Recognizing the Importance of Culture in a Family-Owned Business
In the world's more developed markets, we often see fragmented ownership with families selling all or part of their business over time. Statistics from the Family Business Institute show that only one third of family-owned businesses last into a second generation of ownership, 12% to a third and just 3% to a fourth.
However, there are many examples of extremely successful multibillion-dollar companies such as Nike, Oracle, Samsung, Ikea and Walmart that have chosen to remain largely under family control. While family-owned businesses may vary enormously in terms of culture, they all share a common dilemma. That is balancing the needs of a growing company with retaining the owners' values and philosophy.
Culture as a competitive advantage
Culture is at the core of many family businesses no matter how large they are. In fact, there are some common traits in family businesses that contribute to their unique nature: Clear values. caring, loyalty, humility, and deep commitment to community are just a few of them. These characteristics often directly affect decision making in the company and the way it treats its customers and suppliers. Many businesses quite rightly view a values-based culture can be a competitive advantage and, as such, it is fiercely guarded.
Transformational results in a values-based organization
The decision to bring an external consulting firm into your company is never straightforward, but when you are anxious about retaining the integrity of your values-based company, the confidence of a close-knit local supplier community and the trust of your employees, it gets a whole lot harder.
An example of this is a US-based vegetable grower, producer and shipper (the world's largest in its category). Despite being a multibillion-dollar concern, the company remained committed to its founding philosophy of providing good value while conducting business with integrity. At the same time, leadership wanted to mitigate against future cost increases and felt that they needed external expertise to help do this. Consequently, for the first time in the company's 50-year history, management made the decision to bring in a consulting firm. In this case, Maine Pointe.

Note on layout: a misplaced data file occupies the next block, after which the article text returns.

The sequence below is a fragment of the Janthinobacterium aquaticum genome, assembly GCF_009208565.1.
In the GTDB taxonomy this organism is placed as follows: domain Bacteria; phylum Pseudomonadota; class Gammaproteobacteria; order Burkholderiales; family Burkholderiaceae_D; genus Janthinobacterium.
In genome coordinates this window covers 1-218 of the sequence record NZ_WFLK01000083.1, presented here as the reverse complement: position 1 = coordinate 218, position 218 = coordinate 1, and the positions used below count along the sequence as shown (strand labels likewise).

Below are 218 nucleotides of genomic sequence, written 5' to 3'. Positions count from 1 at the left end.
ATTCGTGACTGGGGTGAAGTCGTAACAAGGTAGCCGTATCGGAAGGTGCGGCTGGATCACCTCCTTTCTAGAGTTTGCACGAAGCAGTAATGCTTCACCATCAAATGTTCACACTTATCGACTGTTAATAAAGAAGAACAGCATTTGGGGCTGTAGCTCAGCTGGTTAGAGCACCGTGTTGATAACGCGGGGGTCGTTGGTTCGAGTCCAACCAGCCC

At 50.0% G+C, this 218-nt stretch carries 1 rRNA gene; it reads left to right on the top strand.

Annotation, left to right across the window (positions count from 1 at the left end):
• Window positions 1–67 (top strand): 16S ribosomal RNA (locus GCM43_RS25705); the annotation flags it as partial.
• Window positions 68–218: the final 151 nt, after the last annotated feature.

As this was their first experience of working with consultants, leadership had no idea what to expect. They were anxious that bringing in a group of 'suited and booted' consultants would alarm the workforce and damage supplier relationships. The client asked Maine Pointe to make every possible effort to mesh with their team, adjusting to the company's culture, to allay these fears. This ranged from small changes, such as adapting to the company's more relaxed dress code to bigger adaptations such as adapting the format of supplier forums to suit their management style.
By tailoring our approach to our client's unique culture, we were able to produce transformational results in procurement and maintenance and help the company move from tactical to strategic procurement and increase procurement maturity from a level 2 to 3.5 on the TVO Maturity Pyramid.
Maine Pointe is a global supply chain and operations consulting firm trusted by many chief executives and private equity firms to drive compelling economic returns for their companies. We achieve this by delivering accelerated, sustainable improvements in EBITDA, cash and growth across their procurement, logistics and operations. Our hands-on implementation experts work with executives and their teams to rapidly break through functional silos and transform the buy-make-move-fulfill supply chain to deliver the greatest value to customers and investors at the lowest cost to business. We call this Total Value Optimization (TVO)™.
Maine Pointe's engagements are results-driven and deliver between 4:1-8:1 ROI. We are so confident in our work and our processes that we provide a unique 100% guarantee of engagement fees based on annualized savings. www.mainepointe.com